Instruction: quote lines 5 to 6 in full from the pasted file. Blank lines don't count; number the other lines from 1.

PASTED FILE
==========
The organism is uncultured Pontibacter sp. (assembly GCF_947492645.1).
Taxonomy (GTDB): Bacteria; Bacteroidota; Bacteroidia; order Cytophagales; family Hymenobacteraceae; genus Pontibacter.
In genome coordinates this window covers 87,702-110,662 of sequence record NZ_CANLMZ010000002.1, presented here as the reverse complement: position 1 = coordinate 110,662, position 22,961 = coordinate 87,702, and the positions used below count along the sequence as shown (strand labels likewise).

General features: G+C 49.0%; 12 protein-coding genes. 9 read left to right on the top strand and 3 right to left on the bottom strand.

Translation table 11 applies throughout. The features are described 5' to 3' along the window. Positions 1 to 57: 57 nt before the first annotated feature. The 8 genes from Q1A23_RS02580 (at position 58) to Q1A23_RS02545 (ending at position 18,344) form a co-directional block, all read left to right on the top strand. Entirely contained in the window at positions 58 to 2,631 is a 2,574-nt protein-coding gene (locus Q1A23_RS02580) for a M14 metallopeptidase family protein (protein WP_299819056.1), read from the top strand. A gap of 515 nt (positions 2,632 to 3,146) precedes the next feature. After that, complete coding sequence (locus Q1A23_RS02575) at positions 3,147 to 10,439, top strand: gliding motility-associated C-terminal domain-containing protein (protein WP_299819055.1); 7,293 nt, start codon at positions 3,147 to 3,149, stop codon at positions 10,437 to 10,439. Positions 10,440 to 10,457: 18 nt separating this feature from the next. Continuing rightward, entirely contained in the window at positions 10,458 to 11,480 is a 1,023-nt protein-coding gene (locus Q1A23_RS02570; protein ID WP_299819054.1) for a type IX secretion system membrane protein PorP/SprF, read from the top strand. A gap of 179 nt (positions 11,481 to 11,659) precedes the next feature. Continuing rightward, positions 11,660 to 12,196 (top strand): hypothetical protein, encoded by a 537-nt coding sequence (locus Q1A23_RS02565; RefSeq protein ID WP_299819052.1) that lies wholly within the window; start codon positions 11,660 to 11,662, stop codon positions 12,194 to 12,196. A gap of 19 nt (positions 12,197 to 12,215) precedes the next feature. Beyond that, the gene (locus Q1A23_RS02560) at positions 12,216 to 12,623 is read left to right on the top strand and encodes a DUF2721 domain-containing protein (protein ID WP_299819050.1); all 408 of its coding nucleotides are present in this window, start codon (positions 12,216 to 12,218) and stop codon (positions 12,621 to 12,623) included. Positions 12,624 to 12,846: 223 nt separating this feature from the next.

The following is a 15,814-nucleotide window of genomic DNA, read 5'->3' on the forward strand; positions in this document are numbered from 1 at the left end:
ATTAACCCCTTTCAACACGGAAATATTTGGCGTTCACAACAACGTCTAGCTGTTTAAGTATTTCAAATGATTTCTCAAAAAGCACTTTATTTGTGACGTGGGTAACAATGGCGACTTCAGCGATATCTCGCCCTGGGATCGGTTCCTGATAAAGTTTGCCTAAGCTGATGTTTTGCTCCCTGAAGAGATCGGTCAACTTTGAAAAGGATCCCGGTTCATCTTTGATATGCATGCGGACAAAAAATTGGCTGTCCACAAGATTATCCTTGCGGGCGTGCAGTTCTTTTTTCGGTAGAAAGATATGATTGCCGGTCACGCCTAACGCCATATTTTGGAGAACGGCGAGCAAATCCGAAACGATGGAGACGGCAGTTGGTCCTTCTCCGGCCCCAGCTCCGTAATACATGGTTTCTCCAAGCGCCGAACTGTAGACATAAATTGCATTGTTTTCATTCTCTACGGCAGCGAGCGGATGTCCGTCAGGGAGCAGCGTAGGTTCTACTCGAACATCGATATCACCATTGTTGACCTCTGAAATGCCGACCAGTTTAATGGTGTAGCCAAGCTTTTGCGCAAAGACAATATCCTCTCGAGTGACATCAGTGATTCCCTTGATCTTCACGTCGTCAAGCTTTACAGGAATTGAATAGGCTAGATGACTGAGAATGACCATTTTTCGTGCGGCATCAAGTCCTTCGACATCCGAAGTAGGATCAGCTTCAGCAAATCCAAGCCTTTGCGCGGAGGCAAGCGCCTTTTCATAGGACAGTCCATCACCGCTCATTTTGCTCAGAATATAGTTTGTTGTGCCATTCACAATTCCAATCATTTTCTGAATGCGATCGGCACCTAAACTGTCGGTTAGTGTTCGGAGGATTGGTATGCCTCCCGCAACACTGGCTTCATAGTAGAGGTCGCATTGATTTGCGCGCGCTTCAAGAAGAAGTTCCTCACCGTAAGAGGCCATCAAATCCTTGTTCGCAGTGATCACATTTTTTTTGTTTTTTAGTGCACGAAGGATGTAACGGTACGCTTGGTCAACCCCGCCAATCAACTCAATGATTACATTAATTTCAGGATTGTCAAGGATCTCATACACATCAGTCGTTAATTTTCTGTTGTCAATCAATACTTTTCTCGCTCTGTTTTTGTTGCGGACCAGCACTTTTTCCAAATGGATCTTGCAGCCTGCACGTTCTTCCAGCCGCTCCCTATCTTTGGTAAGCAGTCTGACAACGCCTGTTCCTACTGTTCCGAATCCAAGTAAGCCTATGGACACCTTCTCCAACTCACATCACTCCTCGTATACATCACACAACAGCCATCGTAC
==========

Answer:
Translation table 11 applies throughout. The features are described 5' to 3' along the window. Positions 1 to 57: 57 nt before the first annotated feature. The 8 genes from Q1A23_RS02580 (at position 58) to Q1A23_RS02545 (ending at position 18,344) form a co-directional block, all read left to right on the top strand. Entirely contained in the window at positions 58 to 2,631 is a 2,574-nt protein-coding gene (locus Q1A23_RS02580) for a M14 metallopeptidase family protein (protein WP_299819056.1), read from the top strand. A gap of 515 nt (positions 2,632 to 3,146) precedes the next feature. After that, complete coding sequence (locus Q1A23_RS02575) at positions 3,147 to 10,439, top strand: gliding motility-associated C-terminal domain-containing protein (protein WP_299819055.1); 7,293 nt, start codon at positions 3,147 to 3,149, stop codon at positions 10,437 to 10,439. Positions 10,440 to 10,457: 18 nt separating this feature from the next. Continuing rightward, entirely contained in the window at positions 10,458 to 11,480 is a 1,023-nt protein-coding gene (locus Q1A23_RS02570; protein ID WP_299819054.1) for a type IX secretion system membrane protein PorP/SprF, read from the top strand. A gap of 179 nt (positions 11,481 to 11,659) precedes the next feature. Continuing rightward, positions 11,660 to 12,196 (top strand): hypothetical protein, encoded by a 537-nt coding sequence (locus Q1A23_RS02565; RefSeq protein ID WP_299819052.1) that lies wholly within the window; start codon positions 11,660 to 11,662, stop codon positions 12,194 to 12,196. A gap of 19 nt (positions 12,197 to 12,215) precedes the next feature. Beyond that, the gene (locus Q1A23_RS02560) at positions 12,216 to 12,623 is read left to right on the top strand and encodes a DUF2721 domain-containing protein (protein ID WP_299819050.1); all 408 of its coding nucleotides are present in this window, start codon (positions 12,216 to 12,218) and stop codon (positions 12,621 to 12,623) included. Positions 12,624 to 12,846: 223 nt separating this feature from the next.

The following is a 15,814-nucleotide window of genomic DNA, read 5'->3' on the forward strand; positions in this document are numbered from 1 at the left end: